Our job on the spiritual path is to summon up this quality of divine ardor, because that’s what ultimately will enable us to win the battle against materialism. It’s ardor for God that gives us the tenacity of purpose, and level of intensity, needed to experience divine upliftment in meditation.
Whatever form our upliftment takes—a feeling of bliss, deep calmness, the melodies of Aum—whenever it comes, we need hang onto it. That becomes the string we follow to get out of the labyrinth of material attachments. As we follow that string back to the divine source within ourselves, we begin to experience what Swami Kriyananda describes as a “constantly flowing fountain of joy.”
Little by little, the experience of divine upliftment intensifies our longing for God. As that happens, a disinclination for worldly fulfillments arises naturally. We don’t want to be in a worldly or sensual environment. We’re not attracted to restless situations. We see things more clearly. And our path becomes easier.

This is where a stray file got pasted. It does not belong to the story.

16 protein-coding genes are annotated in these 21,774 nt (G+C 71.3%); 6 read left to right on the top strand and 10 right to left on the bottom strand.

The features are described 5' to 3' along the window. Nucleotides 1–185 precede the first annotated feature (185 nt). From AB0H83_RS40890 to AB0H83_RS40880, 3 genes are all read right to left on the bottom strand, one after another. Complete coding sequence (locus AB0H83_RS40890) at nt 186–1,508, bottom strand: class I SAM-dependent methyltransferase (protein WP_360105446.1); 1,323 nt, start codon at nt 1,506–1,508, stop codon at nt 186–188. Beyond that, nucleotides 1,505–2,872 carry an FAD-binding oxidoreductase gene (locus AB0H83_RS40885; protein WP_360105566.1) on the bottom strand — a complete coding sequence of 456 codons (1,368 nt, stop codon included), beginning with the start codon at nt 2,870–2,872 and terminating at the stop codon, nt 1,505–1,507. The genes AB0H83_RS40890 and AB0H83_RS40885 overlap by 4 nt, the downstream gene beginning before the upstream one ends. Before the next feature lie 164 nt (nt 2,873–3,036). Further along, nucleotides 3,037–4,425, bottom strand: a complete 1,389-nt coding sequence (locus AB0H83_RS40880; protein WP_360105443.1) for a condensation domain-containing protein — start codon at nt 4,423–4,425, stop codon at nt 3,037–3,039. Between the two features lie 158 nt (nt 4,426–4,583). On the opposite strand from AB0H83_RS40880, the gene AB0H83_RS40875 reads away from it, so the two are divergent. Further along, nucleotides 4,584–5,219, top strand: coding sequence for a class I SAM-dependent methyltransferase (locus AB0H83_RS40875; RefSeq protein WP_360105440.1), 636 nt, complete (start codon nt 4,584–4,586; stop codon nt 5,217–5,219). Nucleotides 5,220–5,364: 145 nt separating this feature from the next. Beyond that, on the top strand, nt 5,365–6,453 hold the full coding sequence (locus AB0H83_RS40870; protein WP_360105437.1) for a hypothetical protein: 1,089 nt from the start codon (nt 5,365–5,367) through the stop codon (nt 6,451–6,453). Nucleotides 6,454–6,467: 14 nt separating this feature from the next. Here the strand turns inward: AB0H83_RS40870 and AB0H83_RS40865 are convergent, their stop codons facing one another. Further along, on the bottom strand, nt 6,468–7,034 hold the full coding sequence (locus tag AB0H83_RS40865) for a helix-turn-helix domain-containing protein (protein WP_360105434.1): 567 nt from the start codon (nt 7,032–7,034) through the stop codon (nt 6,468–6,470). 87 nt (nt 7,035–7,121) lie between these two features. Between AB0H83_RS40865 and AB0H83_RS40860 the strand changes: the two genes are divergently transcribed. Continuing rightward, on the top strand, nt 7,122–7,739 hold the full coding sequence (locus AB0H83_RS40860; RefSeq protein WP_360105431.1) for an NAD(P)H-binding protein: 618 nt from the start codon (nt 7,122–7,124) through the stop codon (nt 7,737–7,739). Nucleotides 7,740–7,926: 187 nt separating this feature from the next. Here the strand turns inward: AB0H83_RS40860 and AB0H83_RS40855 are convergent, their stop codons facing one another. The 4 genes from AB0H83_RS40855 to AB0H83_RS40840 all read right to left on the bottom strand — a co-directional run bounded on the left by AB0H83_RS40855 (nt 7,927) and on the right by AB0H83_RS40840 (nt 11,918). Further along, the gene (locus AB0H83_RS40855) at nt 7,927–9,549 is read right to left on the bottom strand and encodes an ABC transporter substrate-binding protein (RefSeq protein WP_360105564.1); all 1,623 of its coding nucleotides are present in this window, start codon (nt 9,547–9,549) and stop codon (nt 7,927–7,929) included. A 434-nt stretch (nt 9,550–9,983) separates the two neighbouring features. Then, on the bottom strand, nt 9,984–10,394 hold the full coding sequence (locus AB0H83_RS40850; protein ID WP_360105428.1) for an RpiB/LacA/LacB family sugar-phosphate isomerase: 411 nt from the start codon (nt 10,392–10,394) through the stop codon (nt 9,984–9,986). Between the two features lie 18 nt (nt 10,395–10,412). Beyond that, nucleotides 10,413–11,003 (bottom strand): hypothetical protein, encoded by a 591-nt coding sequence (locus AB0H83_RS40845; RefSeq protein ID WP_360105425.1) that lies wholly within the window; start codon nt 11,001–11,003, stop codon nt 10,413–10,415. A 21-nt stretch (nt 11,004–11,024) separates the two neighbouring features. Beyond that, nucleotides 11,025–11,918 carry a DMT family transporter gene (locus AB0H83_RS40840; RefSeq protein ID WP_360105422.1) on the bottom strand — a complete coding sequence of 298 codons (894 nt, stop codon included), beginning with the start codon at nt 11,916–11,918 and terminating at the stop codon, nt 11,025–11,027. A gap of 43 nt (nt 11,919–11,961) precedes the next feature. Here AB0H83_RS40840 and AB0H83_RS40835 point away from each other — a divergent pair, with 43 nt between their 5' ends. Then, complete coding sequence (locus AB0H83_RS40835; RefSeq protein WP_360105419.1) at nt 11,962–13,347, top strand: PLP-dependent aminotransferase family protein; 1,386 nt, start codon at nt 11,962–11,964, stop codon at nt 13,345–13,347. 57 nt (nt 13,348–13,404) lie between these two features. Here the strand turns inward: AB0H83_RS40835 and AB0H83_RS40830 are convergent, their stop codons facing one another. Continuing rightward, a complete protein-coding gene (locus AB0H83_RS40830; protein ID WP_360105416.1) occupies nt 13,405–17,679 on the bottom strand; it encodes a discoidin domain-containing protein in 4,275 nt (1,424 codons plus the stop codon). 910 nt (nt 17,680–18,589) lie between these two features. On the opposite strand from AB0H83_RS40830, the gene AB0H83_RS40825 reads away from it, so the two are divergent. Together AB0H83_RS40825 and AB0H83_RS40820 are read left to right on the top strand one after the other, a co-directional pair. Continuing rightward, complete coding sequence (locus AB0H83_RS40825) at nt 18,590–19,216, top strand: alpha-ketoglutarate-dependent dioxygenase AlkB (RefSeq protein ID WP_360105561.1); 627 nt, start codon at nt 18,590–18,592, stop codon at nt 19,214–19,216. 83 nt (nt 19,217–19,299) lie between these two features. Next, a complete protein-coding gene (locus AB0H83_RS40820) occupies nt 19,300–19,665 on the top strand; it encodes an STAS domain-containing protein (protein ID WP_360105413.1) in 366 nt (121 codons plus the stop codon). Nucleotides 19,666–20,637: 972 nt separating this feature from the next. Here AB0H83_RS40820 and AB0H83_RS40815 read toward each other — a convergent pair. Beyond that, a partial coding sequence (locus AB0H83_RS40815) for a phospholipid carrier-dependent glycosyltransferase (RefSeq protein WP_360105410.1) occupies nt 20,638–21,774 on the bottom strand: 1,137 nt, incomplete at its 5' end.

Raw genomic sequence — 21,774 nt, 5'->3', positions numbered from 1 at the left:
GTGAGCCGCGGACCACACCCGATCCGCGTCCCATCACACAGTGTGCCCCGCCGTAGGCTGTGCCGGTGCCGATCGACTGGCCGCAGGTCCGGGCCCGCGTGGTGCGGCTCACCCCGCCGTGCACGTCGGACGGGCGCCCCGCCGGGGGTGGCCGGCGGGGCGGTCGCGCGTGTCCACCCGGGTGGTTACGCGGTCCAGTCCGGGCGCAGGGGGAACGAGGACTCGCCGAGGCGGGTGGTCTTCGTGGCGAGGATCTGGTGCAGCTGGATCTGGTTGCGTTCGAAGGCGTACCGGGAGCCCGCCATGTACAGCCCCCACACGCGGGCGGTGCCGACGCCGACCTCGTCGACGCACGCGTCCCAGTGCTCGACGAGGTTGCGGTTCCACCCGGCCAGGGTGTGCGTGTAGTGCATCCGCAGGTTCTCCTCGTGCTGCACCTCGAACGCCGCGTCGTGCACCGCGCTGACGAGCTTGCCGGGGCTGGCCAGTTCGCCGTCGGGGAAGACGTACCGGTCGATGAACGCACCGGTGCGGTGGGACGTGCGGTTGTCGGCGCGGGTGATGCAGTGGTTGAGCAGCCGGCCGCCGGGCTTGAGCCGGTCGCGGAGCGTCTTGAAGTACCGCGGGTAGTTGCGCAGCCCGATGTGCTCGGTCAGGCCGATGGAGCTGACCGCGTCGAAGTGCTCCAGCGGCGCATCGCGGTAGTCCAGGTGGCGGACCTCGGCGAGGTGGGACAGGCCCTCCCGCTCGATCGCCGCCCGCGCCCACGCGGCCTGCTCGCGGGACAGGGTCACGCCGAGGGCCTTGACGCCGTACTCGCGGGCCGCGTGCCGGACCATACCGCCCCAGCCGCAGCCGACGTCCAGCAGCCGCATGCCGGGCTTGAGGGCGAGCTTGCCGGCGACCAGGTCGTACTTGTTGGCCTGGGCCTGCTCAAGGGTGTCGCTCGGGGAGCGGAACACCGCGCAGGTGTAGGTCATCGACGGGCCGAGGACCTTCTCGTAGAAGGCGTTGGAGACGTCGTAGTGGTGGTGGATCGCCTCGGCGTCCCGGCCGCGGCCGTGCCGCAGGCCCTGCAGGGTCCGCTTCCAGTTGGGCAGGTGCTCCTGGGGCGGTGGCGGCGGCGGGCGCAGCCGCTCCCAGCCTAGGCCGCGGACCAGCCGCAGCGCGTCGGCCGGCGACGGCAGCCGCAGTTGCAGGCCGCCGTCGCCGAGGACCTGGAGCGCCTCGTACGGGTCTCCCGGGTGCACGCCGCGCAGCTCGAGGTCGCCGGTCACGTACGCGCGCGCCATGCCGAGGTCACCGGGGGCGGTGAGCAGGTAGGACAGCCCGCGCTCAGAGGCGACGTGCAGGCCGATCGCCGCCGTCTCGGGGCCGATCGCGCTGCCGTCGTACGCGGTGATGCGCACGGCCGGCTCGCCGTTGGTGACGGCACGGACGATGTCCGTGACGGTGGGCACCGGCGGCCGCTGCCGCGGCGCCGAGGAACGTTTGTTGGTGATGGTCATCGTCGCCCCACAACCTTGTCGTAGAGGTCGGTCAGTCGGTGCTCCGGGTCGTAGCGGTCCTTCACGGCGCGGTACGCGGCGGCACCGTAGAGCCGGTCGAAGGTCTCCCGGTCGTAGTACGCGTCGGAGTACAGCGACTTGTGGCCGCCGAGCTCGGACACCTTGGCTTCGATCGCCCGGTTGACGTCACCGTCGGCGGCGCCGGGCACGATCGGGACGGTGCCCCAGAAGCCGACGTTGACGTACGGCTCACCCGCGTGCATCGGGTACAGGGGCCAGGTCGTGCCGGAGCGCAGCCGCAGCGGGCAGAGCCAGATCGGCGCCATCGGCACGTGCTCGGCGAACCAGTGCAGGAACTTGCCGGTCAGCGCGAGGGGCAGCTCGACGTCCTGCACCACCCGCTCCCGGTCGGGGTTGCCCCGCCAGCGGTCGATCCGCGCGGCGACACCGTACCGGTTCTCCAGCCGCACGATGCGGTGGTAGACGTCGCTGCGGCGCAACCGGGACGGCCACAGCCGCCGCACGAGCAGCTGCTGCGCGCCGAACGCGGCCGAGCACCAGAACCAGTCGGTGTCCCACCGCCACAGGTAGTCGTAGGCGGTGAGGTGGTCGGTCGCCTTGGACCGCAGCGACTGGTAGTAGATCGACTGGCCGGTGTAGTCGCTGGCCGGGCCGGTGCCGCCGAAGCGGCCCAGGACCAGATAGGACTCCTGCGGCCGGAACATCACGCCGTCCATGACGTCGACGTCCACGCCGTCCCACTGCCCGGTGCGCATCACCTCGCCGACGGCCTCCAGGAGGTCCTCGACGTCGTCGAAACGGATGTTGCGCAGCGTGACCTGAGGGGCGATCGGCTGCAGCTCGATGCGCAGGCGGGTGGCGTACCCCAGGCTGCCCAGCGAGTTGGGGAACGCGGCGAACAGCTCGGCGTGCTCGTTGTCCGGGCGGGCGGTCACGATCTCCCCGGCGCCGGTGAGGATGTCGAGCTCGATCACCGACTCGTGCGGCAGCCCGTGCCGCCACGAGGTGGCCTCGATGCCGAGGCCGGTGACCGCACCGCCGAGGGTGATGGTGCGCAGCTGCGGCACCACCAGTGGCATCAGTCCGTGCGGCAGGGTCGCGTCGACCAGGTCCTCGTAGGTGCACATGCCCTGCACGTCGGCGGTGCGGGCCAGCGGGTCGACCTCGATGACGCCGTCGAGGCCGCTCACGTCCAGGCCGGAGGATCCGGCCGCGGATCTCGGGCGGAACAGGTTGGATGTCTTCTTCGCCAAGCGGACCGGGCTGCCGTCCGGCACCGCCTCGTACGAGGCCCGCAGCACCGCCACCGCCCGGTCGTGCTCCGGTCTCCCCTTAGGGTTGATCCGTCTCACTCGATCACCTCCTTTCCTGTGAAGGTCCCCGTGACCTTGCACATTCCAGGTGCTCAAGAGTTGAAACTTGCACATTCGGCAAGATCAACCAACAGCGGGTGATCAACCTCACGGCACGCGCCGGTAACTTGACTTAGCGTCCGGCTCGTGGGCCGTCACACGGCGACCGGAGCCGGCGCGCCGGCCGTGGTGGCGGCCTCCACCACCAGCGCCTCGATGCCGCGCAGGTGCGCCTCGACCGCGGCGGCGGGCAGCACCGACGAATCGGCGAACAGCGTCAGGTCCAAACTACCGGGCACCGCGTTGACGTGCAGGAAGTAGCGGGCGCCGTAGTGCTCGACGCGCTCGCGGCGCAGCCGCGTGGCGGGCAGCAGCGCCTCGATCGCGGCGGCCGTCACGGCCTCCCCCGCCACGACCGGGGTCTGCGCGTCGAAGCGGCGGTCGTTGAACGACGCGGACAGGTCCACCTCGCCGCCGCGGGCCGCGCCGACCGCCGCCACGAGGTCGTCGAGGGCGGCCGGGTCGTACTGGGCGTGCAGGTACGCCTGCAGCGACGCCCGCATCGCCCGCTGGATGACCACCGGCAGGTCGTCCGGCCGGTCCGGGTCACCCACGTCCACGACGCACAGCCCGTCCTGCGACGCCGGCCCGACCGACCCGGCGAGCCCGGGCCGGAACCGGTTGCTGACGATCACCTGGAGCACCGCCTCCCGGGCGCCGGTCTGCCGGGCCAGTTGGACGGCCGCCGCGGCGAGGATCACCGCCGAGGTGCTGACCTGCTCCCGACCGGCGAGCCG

Spiritual power and divine insight
Spiritual success is virtually assured once we achieve true dispassion. For with dispassion comes the awakening of kundalini and divine insight. Kundalini gives us the spiritual power to overcome great obstacles, and to hold firm to the battle against materialism to the end. By alerting us to spiritual dangers and potential wrong choices, the calm inner light of intuition guides our “spiritual army” to success.
In the Mahabharata, Drupada’s two children, Draupadi and Drishtadyumna, symbolize the fruits of dispassion. Draupadi represents the kundalini power and Drishtadyumna, the clear light of intuition.
There’s something else that’s important to remember from the Mahabharata. When Arjuna positioned his chariot between the forces of materialism and the forces of spirituality, he was not alone. Krishna, representing God and Guru, was with him.
And so also for us. We too are not alone. We have the Guru there guiding us. And even if we forget, as Arjuna did, the Guru is still there. He may admonish us, as Krishna did Arjuna, but he will guide us ultimately back to our home in God.